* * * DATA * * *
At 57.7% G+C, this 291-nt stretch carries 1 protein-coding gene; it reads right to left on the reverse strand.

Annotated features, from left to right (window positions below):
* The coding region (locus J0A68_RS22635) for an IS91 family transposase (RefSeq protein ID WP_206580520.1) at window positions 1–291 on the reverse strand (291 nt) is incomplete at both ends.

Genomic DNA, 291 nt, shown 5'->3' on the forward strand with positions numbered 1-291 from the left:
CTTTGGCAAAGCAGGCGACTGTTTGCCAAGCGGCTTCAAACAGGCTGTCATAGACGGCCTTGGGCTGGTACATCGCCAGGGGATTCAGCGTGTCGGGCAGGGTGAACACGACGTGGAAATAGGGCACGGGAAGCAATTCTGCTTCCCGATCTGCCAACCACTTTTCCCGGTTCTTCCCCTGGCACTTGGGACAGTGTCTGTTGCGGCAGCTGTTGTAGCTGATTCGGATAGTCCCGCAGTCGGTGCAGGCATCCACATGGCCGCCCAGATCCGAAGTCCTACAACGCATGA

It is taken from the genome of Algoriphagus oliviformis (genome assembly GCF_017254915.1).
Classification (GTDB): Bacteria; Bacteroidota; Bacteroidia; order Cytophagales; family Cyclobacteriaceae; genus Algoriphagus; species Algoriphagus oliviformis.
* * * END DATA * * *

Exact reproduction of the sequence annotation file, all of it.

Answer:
At 57.7% G+C, this 291-nt stretch carries 1 protein-coding gene; it reads right to left on the reverse strand.

Annotated features, from left to right (window positions below):
* The coding region (locus J0A68_RS22635) for an IS91 family transposase (RefSeq protein ID WP_206580520.1) at window positions 1–291 on the reverse strand (291 nt) is incomplete at both ends.

Genomic DNA, 291 nt, shown 5'->3' on the forward strand with positions numbered 1-291 from the left:
CTTTGGCAAAGCAGGCGACTGTTTGCCAAGCGGCTTCAAACAGGCTGTCATAGACGGCCTTGGGCTGGTACATCGCCAGGGGATTCAGCGTGTCGGGCAGGGTGAACACGACGTGGAAATAGGGCACGGGAAGCAATTCTGCTTCCCGATCTGCCAACCACTTTTCCCGGTTCTTCCCCTGGCACTTGGGACAGTGTCTGTTGCGGCAGCTGTTGTAGCTGATTCGGATAGTCCCGCAGTCGGTGCAGGCATCCACATGGCCGCCCAGATCCGAAGTCCTACAACGCATGA

It is taken from the genome of Algoriphagus oliviformis (genome assembly GCF_017254915.1).
Classification (GTDB): Bacteria; Bacteroidota; Bacteroidia; order Cytophagales; family Cyclobacteriaceae; genus Algoriphagus; species Algoriphagus oliviformis.